I now know why some women choose not to breastfeed. It is really hard at first. It gets easier, but it starts out really hard. When I was in the hospital with Pumpkin I truly understood why this was so hard. First of all, she was a VERY sleepy baby. She really slept for like 6 hours at a time and waking her up was really hard. So breastfeeding her every 2-3 hours was impossible. Then when she finally woke up, she was so hungry that she got very upset and had a very hard time latching on. So I would spend 45 minutes trying to get her to latch on to no avail. Then she would be upset and I would be upset because I felt like a failure, especially since I had breastfed my other daughter for 12 months. I thought I would be a pro this time.
With Peanut, breastfeeding went very differently. I delivered her via c-section and was under general anesthesia so I couldn't breastfeed her right away. Her blood sugar was really low so they gave her a bottle of formula the minute she was born. They also had to do quite a bit of suctioning to get her revived when she was born, and she ended up with a sore on the roof of her mouth that made her really reluctant to eat. We did everything we could to get her to eat that first week in the hospital so most of the time we gave her formula and I pumped. This really had no effect on her future ability to breastfeed and in fact she never, EVER, took a bottle after breastfeeding was established (to my detriment I might add, since I had to go back to school when she was 3 months old).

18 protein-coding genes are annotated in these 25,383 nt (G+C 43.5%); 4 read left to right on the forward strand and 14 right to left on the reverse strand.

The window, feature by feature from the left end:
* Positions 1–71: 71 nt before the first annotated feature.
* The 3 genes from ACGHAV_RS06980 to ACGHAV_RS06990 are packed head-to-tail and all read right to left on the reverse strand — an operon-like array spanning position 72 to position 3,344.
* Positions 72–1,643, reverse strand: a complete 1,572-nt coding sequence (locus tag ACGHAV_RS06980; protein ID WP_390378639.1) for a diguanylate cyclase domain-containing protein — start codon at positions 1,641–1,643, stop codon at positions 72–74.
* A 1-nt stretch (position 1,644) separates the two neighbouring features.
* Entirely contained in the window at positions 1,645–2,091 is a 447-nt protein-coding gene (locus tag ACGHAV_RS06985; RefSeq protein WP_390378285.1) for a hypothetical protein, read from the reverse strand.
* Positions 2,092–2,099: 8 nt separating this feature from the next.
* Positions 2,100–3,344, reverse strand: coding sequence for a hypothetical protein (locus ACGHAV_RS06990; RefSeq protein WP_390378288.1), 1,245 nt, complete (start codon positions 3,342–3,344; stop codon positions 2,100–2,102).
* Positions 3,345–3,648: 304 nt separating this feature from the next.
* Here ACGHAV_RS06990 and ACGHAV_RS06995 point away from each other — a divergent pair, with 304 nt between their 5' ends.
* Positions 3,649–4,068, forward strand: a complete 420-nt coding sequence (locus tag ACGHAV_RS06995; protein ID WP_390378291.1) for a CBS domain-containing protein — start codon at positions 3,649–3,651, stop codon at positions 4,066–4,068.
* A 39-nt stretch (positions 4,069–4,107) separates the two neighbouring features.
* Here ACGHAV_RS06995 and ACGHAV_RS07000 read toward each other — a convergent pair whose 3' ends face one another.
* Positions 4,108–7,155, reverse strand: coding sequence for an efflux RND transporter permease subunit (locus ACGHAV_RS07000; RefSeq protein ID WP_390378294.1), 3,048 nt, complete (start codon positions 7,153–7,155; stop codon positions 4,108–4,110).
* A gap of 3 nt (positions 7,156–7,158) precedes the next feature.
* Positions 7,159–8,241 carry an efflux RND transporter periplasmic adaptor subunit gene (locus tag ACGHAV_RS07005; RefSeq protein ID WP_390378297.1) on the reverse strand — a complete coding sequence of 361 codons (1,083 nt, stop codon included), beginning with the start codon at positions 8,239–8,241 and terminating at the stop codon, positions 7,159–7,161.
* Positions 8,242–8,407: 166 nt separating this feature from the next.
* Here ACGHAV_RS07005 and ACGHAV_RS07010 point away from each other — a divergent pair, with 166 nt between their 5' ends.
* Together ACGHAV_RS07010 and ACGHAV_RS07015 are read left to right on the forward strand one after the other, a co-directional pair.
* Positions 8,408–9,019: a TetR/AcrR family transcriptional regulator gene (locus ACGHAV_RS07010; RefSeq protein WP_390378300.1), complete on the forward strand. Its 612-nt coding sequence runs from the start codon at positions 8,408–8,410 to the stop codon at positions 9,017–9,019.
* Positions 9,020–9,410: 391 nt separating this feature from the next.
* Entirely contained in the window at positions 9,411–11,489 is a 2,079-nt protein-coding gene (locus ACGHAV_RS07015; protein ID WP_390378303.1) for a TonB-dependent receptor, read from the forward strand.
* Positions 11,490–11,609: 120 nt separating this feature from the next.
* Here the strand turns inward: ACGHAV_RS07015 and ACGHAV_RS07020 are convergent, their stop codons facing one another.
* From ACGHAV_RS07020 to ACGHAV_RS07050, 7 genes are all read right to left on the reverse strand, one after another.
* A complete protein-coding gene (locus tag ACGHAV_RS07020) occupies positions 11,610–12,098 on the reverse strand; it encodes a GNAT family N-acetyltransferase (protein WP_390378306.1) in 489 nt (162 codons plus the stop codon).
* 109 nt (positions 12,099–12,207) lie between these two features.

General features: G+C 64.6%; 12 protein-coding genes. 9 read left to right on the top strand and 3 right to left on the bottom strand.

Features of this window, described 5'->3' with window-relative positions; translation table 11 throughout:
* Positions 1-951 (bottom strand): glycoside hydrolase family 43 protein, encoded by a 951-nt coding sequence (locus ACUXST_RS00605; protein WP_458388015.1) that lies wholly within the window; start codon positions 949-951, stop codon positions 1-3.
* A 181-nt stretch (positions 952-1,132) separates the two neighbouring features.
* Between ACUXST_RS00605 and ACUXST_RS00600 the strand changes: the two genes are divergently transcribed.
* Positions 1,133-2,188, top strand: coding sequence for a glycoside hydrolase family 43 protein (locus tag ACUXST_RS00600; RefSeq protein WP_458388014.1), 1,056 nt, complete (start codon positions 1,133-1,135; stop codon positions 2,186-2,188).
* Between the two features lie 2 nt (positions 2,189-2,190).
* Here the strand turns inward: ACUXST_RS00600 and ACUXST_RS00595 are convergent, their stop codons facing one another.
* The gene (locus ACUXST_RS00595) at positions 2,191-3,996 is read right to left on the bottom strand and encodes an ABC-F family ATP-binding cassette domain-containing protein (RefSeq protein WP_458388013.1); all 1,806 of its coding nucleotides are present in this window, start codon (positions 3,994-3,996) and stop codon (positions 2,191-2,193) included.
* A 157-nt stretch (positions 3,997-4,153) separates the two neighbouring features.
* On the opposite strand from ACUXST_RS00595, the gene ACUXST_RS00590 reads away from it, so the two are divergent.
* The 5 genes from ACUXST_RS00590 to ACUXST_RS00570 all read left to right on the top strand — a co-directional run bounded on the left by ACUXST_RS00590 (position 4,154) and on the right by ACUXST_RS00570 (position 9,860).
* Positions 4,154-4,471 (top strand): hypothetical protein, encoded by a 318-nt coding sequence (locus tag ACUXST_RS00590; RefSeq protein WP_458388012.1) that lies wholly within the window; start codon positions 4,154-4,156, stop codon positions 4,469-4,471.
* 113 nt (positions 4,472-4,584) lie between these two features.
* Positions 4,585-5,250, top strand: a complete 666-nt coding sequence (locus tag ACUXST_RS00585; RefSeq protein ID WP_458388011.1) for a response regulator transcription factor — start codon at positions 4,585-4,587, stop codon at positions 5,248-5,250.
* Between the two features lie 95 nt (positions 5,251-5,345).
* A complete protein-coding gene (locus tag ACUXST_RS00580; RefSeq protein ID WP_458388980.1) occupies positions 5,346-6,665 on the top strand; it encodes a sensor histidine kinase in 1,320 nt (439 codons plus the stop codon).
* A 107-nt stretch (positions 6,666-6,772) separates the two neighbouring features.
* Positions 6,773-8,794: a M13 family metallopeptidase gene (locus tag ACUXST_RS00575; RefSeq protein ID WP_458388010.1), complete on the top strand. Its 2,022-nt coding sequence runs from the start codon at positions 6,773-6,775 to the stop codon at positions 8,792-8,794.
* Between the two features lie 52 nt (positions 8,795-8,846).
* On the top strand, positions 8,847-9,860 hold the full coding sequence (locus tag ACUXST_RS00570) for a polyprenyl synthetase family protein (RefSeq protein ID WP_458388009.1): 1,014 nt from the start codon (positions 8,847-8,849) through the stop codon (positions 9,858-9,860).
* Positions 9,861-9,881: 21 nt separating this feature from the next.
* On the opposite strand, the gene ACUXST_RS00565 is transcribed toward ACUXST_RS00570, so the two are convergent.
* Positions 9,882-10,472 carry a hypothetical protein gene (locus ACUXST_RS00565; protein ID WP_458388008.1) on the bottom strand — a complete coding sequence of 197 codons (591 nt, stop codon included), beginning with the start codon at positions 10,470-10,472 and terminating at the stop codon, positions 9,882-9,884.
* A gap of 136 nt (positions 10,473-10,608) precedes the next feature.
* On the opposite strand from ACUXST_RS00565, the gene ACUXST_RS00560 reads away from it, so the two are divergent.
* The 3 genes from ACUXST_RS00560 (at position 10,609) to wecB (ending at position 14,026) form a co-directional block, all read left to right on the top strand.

The thing that was hard this time around was all the conflicting advice I was getting in the hospital. The nurses kept telling me I had to wake her up to feed her, which was impossible. This involved getting her completely undressed and rolling her around until she woke up. I know she had to eat, but I always heard that you should never wake a sleeping baby (j/k). Then my pediatrician kept saying not to worry about waking her up to eat, that she would wake up when she was hungry and that she didn't really need much in the first few days of life. Then the lactation consultants all were giving me different advice as to how to get her to latch on. My head was spinning. At three in the morning when I hadn't slept at all in 2 days, when my baby was crying and hadn't eaten in 5 hours, when I was trying to get her to latch on for 45 minutes, that bottle of formula sitting on her bassinet was looking pretty nice to me. So I gave it to her. And you know what? She ate every ounce and I didn't go to mommy jail.
I now know why many women choose to formula feed their babies. I have made a commitment to myself to want to breastfeed my babies for a year and I am willing to continue trying until I get it. But for women who are on the fence, who don't have support from their spouses or families, and their babies are not easy breast feeders, I can see why they give up. And everyone, other moms, doctors, nurses, should give them a break. I felt like when I told the nurses in the hospital that I gave my baby formula that they were going to punish me.
Guess what? Even though I gave my baby several bottles of formula, she is now, at 13 days old, a great breast feeder. So it goes to show that if you stick with it you CAN breastfeed. But I have a fantastic husband that truly supports me, that lets me rest, that helps me out when he can. But breastfeeding is hard, and if you need to formula feed, there is nothing wrong with that.
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